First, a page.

January is half over already, can you believe it?! I’ve been tracking my fluid intakes this month and experimenting with hydration during my training. One of the things I have experimented with is using a sports drink on my longer workouts. Over the years I have varied back and forth with whether or not I drink sports drinks as well as the brands that I use. So, should you be drinking them? The short answer to this question is only if you want to. For the long answer… well, keep reading!
There is so much information (and some of it is conflicting) about the pros and cons of using sports drinks, which ones are the best, and what should be in them. The basic components of most sports drinks are:
- Water to replace fluids
- Carbohydrates to replenish lost energy
- Sodium to enhance water absorption and retention
There are so many different brands of sports drinks out there, and without much evidence out there to support one being superior to another, it really comes down to what you tolerate and prefer. I have used a few different sports drinks in my training over the years – for my first half marathon, I fueled with pretzels and regular Gatorade. At many of the races I have run they have offered Gatorade Endurance formula and I have taken that. I have pounded Powerade after a hard run. I’ve tried Hammer’s Fizz and Heed products. Most recently I have been using Nuun – I add the Nuun Sport tablets to my water for shorter runs, especially when it is hot (these don’t contain any carbohydrates but offer flavor and some electrolytes, as well as a light fizz), and I use the Nuun Endurance formula (which offers carbohydrates plus electrolytes) for my longer runs.
One of the biggest pros to using sports drinks is that they may help athletes hydrate better. One reason is that the electrolytes may help maximize fluid absorption and retention. Another is that for some athletes, having a flavored beverage may encourage more fluid intake overall. The second reason is why I personally use sports drinks – I prefer flavored drinks over plain water.
Another reason someone may choose to use sports drinks is because the liquid calories may be easier to tolerate than trying to consume gels or other solid foods while exercising. This may be a more convenient option, too, since many events offer sports drinks at their aid stations, so athletes do not have to make sure they carry their own fuel. Many elite athletes rely on sports drinks to replenish their energy needs – for them it is a lot more efficient to take a drink and often much easier on their stomachs during intense performance.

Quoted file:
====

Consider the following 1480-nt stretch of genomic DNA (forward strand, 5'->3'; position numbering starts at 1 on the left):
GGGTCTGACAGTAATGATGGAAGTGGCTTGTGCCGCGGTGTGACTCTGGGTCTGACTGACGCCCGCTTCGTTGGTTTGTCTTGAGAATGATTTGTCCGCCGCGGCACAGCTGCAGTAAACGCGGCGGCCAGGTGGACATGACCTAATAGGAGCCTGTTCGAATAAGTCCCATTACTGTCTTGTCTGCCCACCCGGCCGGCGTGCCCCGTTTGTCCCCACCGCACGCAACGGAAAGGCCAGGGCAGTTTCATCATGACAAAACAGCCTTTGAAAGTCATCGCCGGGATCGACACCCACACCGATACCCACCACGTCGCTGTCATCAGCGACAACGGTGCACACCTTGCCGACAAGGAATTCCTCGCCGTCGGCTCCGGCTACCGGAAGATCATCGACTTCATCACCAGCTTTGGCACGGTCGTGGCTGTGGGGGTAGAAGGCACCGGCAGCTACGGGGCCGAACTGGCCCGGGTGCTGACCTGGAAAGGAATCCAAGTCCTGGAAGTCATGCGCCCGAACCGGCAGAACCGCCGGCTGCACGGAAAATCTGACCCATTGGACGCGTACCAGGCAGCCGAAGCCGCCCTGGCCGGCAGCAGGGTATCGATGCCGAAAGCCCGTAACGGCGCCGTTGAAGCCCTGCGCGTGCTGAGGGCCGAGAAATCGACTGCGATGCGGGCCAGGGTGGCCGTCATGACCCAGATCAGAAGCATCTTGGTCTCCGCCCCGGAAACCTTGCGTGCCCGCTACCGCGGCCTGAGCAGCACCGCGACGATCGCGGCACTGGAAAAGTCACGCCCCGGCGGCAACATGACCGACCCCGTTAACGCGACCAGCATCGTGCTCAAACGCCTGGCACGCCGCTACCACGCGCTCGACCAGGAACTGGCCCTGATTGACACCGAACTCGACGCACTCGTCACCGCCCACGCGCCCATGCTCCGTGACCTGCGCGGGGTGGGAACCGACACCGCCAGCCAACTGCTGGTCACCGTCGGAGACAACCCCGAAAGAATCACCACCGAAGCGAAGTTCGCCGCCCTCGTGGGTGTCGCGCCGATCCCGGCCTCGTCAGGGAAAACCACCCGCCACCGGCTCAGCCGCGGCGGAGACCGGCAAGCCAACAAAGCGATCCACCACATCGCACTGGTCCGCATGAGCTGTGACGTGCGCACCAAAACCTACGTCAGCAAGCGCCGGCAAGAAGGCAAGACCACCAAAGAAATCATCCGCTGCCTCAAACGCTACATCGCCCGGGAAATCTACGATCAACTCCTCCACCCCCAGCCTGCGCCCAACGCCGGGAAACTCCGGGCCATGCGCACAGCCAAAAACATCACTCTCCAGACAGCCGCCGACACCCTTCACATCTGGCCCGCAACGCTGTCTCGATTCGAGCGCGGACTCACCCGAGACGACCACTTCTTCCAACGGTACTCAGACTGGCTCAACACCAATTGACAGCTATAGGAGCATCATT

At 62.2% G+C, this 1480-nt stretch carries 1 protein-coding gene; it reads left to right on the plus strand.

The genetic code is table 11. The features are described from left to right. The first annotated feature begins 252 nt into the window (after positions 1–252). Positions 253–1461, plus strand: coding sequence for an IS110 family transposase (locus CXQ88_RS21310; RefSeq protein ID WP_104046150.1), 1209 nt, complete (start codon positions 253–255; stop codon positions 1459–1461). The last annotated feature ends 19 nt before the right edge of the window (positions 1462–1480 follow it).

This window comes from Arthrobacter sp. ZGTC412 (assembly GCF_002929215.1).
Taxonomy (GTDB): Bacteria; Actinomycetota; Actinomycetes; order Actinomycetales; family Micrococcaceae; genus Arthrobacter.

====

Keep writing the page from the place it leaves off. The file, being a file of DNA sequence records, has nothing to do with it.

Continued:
Sports drinks aren’t easy on everyone’s stomachs, though. When I first started running, drinking anything other than water while exercising made my stomach turn. Some people only like to drink water and don’t like the taste of sweet drinks. That is why ultimately the answer to whether or not to use sports drinks is only if you like them and only if you want to!
If you want to try out sports drinks, it is best to experiment with them during your training. Before your big event, see if you can find out which brand of sports drink is offered at the aid stations at your race. Experiment with that sports drink during your training runs to see how your body reacts to it and if you will want to reach for it on race day or maybe skip those drinks altogether. Remember what I said in my last update: nothing new on race day!
Remember that what I share on my blog is a bit of what I am learning (or re-learning) and trying out for myself. Just because I am a registered dietitian does not mean I am an expert in sports nutrition, much to many of my friends dismay. I tell them… “I’m seeking out advice and input just as much as you are when it comes to this stuff!”
If you are interested in learning more about sports drinks, fueling your workouts (running and otherwise) and getting adequate hydration for top performance, I suggest seeking out a registered dietitian that specializes in sports nutrition. Some registered dietitians have earned a specialist credential: Certified Specialist in Sports Dietetics, or CSSD. You can search for one of these experts on the Academy of Nutrition and Dietetics website – click here!
As for my own hydration challenge to myself for this month, I’m a little “below average”. I’ve been been getting around 67% of my 85oz goal on a daily basis. But hey, let’s be optimistic – it’s more than 50% of my goal, so my glass is technically half full, right?! I have also been meeting my goal of 20oz plain water almost every day!
I’d love to hear how your hydration plan is going, if you’re using sports drinks or not, and if you are which ones are your favorites. Feel free to share your experiences on my Facebook page or here on the blog in the comments!
I’ll share another update with you next week… as well as what my next challenge will be!
Nancy Clark’s Food Guide for Marathoners, 5th Edition